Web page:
Dr. Darryl Salvador has always had an interest in helping people. While pursuing a degree in education and student teaching, he recognized that some students he worked with didn’t have an interest in learning. He realized that they had difficult home situations. Seeing this need, he was inspired to get a master’s degree in school counseling and guidance and a doctorate degree in clinical psychology.
While finishing his postdoctoral degree, he heard Dr. Gary Hawley, a National Health Service Corps (NHSC) Ambassador, speak at a conference about his experiences and work in rural Kansas. Around the same time, Dr. Salvador participated in a rural rotation at the Molokai Community Health Center, located on the rural, medically underserved island of Molokai, in Hawaii. Both experiences prompted Dr. Salvador to join the NHSC and become the director of behavioral health services at the Molokai Community Health Center where he helped the neediest, medically underserved populations so that they would not have to leave the island for quality health care. “Anytime I can help someone put a smile on their face, feel that they are being heard, feel less distressed overall, and be a positive influence in their lives is a true blessing to me,” said Dr. Salvador.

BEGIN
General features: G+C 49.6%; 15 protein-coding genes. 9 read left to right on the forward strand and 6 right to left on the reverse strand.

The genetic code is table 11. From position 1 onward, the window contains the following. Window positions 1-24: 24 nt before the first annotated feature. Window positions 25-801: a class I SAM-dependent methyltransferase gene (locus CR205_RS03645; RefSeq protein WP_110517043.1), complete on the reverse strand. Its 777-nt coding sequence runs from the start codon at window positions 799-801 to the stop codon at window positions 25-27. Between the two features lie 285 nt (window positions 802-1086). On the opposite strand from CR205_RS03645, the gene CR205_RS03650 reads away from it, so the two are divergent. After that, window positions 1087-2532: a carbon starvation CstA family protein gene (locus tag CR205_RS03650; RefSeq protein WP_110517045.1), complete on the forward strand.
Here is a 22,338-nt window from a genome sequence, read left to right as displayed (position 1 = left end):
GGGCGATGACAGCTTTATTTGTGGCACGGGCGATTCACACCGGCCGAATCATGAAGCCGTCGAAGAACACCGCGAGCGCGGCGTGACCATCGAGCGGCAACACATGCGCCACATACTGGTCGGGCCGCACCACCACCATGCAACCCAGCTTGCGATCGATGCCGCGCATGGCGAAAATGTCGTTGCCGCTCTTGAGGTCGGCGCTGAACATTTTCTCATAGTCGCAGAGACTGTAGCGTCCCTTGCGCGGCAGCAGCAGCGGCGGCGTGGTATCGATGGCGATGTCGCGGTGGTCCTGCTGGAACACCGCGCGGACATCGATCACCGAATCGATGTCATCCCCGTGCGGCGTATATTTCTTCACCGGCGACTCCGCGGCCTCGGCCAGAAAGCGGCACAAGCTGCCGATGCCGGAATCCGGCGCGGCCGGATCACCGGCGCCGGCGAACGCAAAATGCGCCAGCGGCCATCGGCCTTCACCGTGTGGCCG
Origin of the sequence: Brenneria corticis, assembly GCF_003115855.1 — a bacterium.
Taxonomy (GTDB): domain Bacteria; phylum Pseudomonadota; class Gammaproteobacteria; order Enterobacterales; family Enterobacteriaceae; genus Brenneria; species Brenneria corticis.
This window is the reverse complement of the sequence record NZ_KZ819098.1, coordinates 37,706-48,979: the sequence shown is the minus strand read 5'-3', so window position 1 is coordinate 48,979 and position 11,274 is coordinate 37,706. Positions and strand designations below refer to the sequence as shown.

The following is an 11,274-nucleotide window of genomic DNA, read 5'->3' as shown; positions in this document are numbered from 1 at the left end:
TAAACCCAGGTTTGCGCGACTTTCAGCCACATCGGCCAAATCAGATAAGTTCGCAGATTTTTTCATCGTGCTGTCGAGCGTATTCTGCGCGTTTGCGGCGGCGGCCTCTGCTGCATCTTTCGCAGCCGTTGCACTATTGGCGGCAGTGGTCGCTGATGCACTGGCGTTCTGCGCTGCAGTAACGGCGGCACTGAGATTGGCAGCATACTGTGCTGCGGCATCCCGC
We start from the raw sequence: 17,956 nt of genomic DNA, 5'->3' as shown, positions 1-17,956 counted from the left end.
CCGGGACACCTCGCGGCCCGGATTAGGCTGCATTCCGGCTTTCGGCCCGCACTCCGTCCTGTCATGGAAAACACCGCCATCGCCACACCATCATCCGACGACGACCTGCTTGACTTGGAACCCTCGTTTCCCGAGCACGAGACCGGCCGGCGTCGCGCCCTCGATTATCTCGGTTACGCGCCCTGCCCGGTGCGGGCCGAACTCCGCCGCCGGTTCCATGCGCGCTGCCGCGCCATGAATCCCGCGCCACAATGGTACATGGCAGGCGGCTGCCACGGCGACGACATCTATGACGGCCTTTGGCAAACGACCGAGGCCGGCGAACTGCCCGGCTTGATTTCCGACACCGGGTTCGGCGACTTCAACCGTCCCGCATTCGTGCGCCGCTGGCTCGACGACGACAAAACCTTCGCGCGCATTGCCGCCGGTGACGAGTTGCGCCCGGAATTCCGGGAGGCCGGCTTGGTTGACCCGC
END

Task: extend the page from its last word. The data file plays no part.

After finishing his service commitment there, Dr. Salvador moved to Honolulu to work at Schofield Barracks Health Center, where he continues to serve today. His patients at Schofield Barracks are military dependents of active-duty soldiers. They are mostly women who struggle with depression, anxiety, adjustment disorders, co-morbid health conditions, and trauma.
Dr. Salvador has become an integral part of his community in Honolulu acting as a bridge between primary health care and specialty services. “I have been blessed with the opportunity to provide primary behavioral health care to the medically underserved, diverse people who need it the most and to see the growth of the NHSC by serving as an Ambassador, Alumni, and National Advisory Council member.”
“The National Health Service Corps has been a wonderful part of my life and has played an integral role in both my professional and personal development. It afforded me an opportunity to serve medically underserved and fragile people, play a part in addressing the health disparities of our nation, allowed me to pay off my student loans, and helped me grow as a professional psychologist, person, and leader within my communities and work organizations. Mahalo nui loa, maraming salamat, and thank you to the NHSC for helping me to become the person and professional that I am today.”